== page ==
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What's on a medicine label?

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Buying medicines - What's on the label for me?

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What's so special about the label?

When you buy prescription or over-the-counter medicines, a sunscreen or a vitamin supplement, it is crucial that you have certain information to help you make an informed purchase.

The label tells you what you are buying, what it can do for you and how to use it to get the best results. It provides important information about storage conditions and the expiry date.

Labelling is part of the national system of regulating medicines. Most of these products must be included in the Australian Register of Therapeutic Goods, with a small number exempt.

What do the Aust R and Aust L numbers mean?

They show that the medicines are accepted by the Therapeutic Goods Administration for supply in Australia and are included in the Register. The number is printed on the outer packaging so that it can be seen easily.

AUST R medicines are assessed for safety, quality and effectiveness. They include all prescription only medicines and many over-the-counter products such as those for pain relief, coughs and colds and antiseptic creams.

Prescription only medicines do not display their purpose on the label as the decision for using them lies with a doctor; however, over-the-counter medicines must have a purpose displayed.

AUST L medicines can only contain pre-approved low-risk ingredients. They are used for minor health problems and are reviewed for safety and quality. They include sunscreens over SPF4 and many vitamin, mineral, herbal and homoeopathic products. A purpose must be included on the label.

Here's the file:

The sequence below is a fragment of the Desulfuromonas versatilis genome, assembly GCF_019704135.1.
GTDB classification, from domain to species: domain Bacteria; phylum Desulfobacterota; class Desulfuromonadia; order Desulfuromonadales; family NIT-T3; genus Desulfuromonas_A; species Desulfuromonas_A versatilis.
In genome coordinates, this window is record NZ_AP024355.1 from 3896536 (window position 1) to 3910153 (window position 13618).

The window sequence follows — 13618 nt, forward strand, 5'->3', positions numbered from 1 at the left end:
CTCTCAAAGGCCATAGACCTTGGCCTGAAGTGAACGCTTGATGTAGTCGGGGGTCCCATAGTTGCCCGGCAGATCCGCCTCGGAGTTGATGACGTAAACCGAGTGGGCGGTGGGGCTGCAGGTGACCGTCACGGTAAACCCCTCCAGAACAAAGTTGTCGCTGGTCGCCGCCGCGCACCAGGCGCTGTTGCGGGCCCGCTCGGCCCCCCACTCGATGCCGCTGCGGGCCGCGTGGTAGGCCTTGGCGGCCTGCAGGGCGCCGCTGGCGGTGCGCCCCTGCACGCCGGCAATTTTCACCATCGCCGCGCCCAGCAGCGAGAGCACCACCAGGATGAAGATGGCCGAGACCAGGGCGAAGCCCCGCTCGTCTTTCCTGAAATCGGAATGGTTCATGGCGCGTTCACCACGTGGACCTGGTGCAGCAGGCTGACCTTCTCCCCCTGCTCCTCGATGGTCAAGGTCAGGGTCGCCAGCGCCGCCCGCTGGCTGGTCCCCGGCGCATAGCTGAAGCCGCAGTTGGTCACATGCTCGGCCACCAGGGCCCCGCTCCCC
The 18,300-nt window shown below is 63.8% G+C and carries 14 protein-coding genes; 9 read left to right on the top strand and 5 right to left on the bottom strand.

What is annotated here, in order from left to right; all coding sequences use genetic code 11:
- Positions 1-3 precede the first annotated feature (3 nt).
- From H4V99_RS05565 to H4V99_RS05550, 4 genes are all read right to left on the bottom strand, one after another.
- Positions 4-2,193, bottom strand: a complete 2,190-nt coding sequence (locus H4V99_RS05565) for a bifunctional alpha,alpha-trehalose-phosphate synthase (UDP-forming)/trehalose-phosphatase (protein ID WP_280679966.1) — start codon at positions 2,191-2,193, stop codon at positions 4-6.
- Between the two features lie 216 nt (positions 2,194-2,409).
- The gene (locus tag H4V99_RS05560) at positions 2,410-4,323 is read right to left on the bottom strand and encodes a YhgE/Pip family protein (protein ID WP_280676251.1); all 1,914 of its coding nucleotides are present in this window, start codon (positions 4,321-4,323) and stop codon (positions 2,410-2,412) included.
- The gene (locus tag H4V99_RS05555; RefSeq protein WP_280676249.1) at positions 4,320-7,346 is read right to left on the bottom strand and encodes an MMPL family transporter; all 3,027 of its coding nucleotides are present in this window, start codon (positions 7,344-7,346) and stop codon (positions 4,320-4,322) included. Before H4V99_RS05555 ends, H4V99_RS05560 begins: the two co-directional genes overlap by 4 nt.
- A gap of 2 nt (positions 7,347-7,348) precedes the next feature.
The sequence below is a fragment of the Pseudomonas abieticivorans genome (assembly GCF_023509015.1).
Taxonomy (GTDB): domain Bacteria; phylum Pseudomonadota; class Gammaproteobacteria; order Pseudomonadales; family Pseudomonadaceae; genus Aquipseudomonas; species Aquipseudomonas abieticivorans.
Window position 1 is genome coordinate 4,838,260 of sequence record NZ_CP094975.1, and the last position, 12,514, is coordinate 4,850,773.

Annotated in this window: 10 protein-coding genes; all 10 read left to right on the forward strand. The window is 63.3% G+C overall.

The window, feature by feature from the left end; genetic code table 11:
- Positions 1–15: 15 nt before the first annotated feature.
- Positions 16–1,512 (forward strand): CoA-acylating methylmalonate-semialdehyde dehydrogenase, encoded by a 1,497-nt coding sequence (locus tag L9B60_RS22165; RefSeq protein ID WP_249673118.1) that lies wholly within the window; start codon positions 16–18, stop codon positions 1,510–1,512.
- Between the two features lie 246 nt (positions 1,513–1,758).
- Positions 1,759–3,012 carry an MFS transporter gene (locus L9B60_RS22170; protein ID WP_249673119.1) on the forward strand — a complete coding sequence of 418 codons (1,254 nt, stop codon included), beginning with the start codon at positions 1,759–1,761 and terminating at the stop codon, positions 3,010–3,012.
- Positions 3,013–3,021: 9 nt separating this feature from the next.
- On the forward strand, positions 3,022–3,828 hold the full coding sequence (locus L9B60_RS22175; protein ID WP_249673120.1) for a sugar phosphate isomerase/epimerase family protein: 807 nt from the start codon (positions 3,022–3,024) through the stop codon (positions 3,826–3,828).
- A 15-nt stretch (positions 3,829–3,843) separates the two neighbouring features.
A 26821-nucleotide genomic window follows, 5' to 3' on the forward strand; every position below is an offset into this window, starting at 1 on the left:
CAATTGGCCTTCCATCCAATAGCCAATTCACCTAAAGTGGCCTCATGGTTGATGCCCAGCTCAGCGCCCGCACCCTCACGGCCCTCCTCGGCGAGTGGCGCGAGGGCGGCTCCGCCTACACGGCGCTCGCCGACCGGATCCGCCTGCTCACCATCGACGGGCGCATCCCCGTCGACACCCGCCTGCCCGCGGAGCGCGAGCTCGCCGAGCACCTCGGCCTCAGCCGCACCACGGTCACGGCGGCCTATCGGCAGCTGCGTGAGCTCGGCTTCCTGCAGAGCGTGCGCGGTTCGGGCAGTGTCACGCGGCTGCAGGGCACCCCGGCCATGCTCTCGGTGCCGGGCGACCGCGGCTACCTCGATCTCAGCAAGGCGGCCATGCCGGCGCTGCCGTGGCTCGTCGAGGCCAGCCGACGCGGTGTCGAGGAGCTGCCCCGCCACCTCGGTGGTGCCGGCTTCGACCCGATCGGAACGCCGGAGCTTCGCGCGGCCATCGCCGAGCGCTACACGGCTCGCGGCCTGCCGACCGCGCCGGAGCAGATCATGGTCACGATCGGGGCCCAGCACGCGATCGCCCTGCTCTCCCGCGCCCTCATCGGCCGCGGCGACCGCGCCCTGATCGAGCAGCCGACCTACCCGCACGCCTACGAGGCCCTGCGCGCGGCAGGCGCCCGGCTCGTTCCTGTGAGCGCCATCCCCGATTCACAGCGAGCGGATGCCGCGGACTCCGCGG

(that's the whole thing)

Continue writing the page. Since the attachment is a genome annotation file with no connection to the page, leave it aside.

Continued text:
What about other key information?

Other important information relating to the quality and safe use of the product must be on container labels and the outer packaging. You should read this information and closely follow any directions. This information includes:

  • STORAGE CONDITIONS - labels must show how to store the product such as "Store below 30°C" which in most parts of Australia means room temperature. Some medicines must be stored in a refrigerator.
  • EXPIRY DATE - this is similar to the use-by date on food products at the supermarket. The medicine should not be used after this date because it can lose its effectiveness or become unsafe.
  • BATCH NUMBER & COMPANY NAME & ADDRESS - the batch number and name and address of the supplier must be on the labels and can be used to trace the medicine if a problem is found.

Always read the labels on medicines

checkCheck to see if there is an AUST R or AUST L number.

checkUnless it has been prescribed by a doctor, check the medicine's uses to make sure they are suitable for your needs.

checkRead carefully all directions and warnings, and always follow them.

checkCheck the storage conditions including the recommended temperature.

checkCheck the expiry date. When the date is reached, safely dispose of any remaining medicine.

checkSee if the batch number and supplier's name and address are visible.

This brochure is produced as a service for consumers and health professionals and has been jointly prepared by Commonwealth, State and Territory governments, industry and consumer organisations. Further copies can be obtained from the Therapeutic Goods Administration, PO Box 100, WODEN ACT 2606 (telephone 02 6232 8610, freecall 1800 020 653, fax 02 6232 8605)

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Content last updated: Wednesday, 5 March 2014

Content last reviewed: Wednesday, 26 June 2013

Web page last updated: Wednesday, 5 March 2014

URL: http://www.tga.gov.au/consumers/information-medicines-label.htm